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  • Breathing exercises and breathing meditations have been important ways in helping me cope with stress. When I wasn’t doing some sort of breathing exercise, I noticed how sensitive I was to any kind of stress.

    Awareness of breath is essential for developing control of the mind and body. When the mind has feelings of anxiety, negativity, loneliness, and unworthiness breathing is shallow and fast, and the body responds with an increase in heart rate, blood pressure and fear hormones. But when the breath is deep and slow, the body relaxes and the mind quiets the noisy churning and comes to rest.

    I had chemotherapy and radiation in 2001 for non-Hodgkins’ lymphoma and realized how crucial it was for the mind to be calm and proactive in my responses to the effects of the treatments on my body.

    I became paraplegic because my body was vulnerable from the radiation treatment. The necrosis to the thoracic area of my spinal cord was triggered by stress from living in Washington DC, and from living less than 10 minutes from the Pentagon. Imagine how hard it was to breathe when you felt the impact of a plane hit the Pentagon building.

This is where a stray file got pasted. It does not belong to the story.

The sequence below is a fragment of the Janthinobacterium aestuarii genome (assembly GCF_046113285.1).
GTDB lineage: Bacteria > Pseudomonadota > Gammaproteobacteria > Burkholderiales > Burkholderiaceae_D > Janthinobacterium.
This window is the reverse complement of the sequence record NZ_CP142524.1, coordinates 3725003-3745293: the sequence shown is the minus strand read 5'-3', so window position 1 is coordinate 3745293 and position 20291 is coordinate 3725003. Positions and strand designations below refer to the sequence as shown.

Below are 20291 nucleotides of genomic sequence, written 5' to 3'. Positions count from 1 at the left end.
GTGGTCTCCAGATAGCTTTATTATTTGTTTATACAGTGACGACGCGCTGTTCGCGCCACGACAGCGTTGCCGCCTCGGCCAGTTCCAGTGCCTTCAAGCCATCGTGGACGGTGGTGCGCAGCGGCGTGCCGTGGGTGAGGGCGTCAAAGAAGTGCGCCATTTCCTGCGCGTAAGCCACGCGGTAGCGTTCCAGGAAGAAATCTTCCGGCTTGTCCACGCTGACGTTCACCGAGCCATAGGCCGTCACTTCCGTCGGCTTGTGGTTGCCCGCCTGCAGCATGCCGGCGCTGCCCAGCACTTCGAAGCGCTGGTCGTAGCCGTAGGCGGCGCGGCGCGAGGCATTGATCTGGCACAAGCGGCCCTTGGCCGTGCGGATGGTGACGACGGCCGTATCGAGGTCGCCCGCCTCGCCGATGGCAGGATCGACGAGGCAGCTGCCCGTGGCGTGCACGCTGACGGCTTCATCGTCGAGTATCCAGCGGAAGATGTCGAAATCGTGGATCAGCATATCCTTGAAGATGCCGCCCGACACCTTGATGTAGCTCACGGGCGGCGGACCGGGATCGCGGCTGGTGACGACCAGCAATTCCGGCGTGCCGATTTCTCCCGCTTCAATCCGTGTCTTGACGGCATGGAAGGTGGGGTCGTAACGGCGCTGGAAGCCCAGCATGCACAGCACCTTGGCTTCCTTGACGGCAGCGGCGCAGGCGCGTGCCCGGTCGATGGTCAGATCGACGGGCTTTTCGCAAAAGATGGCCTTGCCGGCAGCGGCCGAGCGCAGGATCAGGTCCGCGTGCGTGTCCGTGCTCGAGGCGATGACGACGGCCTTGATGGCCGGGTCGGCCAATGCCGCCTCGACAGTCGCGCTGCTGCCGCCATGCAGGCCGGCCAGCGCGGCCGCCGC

I can’t stress enough what doing breathing exercises and meditation have done to help me recover from the treatment, cope with physical therapy for a spinal cord injury and move across the country within a 6 month period by myself.

    It’s only when you have experiences like that do you realize how important it is to BREATHE.

  • I find that using the meditation breathing method not only helps with my singing, but eases my mind all day as well. It’s a real easy one, so I practically do it twice a day. I even do it while I am driving home.

  • In all honesty, I had to study different breathing exercises while doing my N.D. work and I hated it. I don’t know, maybe it could work for some people but I found the whole idea utterly useless. (Just don’t tell my professor.)

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